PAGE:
Robot pulling power gives traditional brewer the edge on loading
29 Jul 2019
Sometimes, it’s the most traditional brands that are at the cutting edge of automation. Adnams was convinced by Fanuc to swap manual loading for robot power...
Adnams Brewery has been in Southwold since 1872, says head brewer Fergus Fitzgerald, where it produces up to 40 different beers annually and some 100,000 barrels a year – “although by barrel I mean a brewer’s barrel, which is 163 litres.”
It still operates out of its original site at the heart of Southwold but fitting a 21st century brewery into a 19th century building is a challenge.
One area where the brewery has led the way is automation, prompted by the need for any brewer to offer an increasingly diverse range of product.
Says Fitzgerald: “At the end of our main cask filling line we had an old palletiser which took up a lot of space. We’ve got a very limited amount of space, so we have to be quite creative when it comes to using it as effectively as possible.
“We had identified a new piece of technology that we wanted to install to allow us to brew a 0.5% alcohol version of our Ghost Ship Pale Ale, but we had exhausted all available floorspace.
The answer lay in upgrading the end-of-line palletising systems used to process the core cask beer barrels once filled. Replacing its old palletiser with a more compact automated solution would enable Adnams to accommodate everything on site.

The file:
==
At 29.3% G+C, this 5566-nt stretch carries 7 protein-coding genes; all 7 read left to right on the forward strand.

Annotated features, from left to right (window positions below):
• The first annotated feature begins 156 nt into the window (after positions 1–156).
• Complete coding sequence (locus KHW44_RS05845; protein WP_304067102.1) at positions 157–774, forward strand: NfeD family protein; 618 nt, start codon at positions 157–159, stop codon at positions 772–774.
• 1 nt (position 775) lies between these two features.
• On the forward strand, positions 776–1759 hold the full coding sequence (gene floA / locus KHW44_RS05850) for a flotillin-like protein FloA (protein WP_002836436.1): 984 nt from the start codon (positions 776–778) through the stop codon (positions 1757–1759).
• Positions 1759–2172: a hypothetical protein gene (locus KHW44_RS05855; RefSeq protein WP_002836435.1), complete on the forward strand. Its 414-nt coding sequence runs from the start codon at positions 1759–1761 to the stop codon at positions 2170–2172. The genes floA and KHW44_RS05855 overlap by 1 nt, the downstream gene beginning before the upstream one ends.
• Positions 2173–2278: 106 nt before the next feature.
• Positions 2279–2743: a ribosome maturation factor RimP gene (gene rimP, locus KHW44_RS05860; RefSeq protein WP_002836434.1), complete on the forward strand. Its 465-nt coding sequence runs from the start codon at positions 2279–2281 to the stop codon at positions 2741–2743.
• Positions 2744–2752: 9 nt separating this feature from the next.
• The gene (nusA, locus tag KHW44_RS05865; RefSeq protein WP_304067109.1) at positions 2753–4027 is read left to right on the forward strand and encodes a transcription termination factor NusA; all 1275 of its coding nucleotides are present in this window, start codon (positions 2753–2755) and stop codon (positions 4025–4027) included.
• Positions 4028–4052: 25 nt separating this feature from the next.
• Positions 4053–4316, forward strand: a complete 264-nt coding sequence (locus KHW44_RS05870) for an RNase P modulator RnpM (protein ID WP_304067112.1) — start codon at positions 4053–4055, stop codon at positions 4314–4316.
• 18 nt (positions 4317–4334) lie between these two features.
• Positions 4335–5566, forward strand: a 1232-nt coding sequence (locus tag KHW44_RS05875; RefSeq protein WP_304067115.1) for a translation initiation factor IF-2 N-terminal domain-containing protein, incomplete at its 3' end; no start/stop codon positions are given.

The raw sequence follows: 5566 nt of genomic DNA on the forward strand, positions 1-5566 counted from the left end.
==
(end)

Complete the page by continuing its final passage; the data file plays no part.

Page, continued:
The brewer had previously brought its kegging process in-house, which involved finding space for conditioning tanks, filtration and kegging equipment with the addition of a FANUC R-2000iC/165F robot within the kegger, to lift and stack the newly-filled kegs. Once again it turned to FANUC to design a robotic end-of-line loading system.
In order to meet the significant load demands of handling metal barrels filled with over 160 litres of beer, FANUC specified its R-200iC/210L 6-axis palletising robot. With a maximum payload of 210kg, it could comfortably process the full casks at the required rate of 250-300 barrels an hour, to keep pace with the beer as it came out of the filling line.
Automation is much better. Not only from a consistency and speed perspective but [also] it takes away all the health and safety issues linked to manual handling
With a compact footprint of 771mm x 610mm, and a reach of 3100mm, it can easily operate within the confined working environment of the brewery. Crucially, the robot body is IP54 rated, to protect it from the residual beer found throughout the cask filling line.
Following the finished installation of the R-200iC/210L in 2018 and the FANUC R-2000iC/165F in 2017, all of the brewery’s cask and keg beers are now handled and loaded by robots.
Says Fitzgerald: “Compared to a manual process, automation is much better. Not only from a consistency and speed perspective – robot loading is twice as fast as manual loading – but for our production team, it takes away all the health and safety issues linked to manual handling out of the equation.”
Apart from saving floorspace the company also wanted to replace its wooden pallets with locator boards – durable plastic interlayer boards which allow barrels to be stacked securely and safely on top one another.
The FANUC R-200iC/210L can now stack 18 barrels, in three groups of six to be collected by forklift for delivery loading or storage.
Fergus concludes: “Plastic locator boards are light, they’re cheaper, they last longer; and they also enable you to get more product on a vehicle as you can take some of the weight out. Ultimately, there were lots of benefits.”